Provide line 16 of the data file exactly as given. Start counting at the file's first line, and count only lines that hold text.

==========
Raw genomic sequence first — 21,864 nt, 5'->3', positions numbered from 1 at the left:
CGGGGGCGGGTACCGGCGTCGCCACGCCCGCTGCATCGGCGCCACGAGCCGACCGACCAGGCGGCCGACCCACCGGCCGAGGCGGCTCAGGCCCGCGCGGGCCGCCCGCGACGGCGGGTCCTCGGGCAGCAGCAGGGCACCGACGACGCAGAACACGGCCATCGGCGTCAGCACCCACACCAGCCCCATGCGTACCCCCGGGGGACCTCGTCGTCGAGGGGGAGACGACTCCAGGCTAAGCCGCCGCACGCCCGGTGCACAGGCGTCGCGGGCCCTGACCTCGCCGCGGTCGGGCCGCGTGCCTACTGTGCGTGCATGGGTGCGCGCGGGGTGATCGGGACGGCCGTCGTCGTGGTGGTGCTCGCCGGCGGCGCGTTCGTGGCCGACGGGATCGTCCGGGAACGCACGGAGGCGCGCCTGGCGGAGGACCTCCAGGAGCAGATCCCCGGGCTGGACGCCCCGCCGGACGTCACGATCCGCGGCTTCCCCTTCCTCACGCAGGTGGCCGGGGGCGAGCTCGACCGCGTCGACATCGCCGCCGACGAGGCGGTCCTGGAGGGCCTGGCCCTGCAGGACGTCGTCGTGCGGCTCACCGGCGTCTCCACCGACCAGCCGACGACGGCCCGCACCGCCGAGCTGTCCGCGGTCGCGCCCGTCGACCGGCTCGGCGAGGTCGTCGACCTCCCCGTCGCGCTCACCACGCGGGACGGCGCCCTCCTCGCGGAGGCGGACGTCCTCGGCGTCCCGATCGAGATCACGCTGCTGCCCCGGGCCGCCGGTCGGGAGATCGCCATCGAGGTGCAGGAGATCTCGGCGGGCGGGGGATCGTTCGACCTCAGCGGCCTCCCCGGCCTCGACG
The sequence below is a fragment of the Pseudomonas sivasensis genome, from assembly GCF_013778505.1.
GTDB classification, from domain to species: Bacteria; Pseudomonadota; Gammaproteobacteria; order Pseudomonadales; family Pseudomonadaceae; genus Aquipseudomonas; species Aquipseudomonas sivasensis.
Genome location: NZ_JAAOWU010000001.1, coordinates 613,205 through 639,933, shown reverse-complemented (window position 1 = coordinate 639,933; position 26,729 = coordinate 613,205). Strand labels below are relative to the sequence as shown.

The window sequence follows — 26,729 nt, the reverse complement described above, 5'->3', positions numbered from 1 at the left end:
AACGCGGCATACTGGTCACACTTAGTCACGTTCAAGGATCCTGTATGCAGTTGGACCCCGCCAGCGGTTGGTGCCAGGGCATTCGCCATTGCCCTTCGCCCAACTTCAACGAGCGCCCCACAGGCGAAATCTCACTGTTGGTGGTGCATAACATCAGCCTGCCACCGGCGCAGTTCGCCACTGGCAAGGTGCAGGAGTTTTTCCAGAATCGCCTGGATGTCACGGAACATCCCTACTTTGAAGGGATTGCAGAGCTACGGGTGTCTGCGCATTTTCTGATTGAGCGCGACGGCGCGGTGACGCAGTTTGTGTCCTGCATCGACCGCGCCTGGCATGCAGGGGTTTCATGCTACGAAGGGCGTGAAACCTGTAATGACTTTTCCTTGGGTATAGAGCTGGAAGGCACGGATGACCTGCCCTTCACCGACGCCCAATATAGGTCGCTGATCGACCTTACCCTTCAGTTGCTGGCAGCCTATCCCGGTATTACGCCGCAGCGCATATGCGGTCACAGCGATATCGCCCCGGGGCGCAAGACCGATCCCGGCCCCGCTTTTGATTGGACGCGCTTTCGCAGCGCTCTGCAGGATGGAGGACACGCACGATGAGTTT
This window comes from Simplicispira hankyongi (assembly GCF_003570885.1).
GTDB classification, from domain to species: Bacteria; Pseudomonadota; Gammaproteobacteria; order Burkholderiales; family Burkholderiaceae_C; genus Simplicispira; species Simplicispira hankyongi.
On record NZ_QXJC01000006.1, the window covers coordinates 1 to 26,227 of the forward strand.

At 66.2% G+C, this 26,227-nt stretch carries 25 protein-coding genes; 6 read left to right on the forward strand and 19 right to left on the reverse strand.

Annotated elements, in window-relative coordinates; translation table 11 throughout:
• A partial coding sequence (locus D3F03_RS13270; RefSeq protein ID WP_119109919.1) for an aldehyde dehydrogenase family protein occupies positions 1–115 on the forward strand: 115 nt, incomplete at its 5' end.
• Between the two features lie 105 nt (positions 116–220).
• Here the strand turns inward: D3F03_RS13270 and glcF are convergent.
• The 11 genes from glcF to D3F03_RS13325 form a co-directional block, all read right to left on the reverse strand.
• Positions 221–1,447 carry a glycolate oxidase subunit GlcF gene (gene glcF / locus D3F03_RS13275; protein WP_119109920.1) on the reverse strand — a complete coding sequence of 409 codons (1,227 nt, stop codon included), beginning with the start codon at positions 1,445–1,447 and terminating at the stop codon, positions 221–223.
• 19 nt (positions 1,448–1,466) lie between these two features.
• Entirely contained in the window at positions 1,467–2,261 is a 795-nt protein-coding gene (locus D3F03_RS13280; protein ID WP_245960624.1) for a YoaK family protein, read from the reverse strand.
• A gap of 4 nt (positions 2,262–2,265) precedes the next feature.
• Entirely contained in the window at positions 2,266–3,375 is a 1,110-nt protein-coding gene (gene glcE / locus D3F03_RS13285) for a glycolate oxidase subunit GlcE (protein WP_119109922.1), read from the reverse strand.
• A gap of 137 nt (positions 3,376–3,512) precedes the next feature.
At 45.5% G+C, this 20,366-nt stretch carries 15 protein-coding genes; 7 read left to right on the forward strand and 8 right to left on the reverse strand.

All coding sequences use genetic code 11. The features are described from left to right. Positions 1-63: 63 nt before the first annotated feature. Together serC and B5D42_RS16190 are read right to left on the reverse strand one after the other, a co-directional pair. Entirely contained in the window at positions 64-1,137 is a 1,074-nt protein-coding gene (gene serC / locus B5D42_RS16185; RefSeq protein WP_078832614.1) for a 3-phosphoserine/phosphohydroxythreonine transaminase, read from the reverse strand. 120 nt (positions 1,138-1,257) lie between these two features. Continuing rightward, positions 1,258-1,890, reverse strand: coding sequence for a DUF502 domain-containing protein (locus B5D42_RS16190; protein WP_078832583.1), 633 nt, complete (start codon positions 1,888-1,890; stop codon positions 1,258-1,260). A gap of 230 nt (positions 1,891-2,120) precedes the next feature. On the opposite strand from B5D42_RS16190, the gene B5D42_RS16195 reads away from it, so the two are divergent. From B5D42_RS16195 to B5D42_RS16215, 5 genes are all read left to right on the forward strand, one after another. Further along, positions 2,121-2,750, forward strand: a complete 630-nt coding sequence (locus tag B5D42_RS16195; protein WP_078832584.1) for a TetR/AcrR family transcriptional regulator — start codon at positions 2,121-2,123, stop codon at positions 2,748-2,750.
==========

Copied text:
• The 11 genes from glcF to D3F03_RS13325 form a co-directional block, all read right to left on the reverse strand.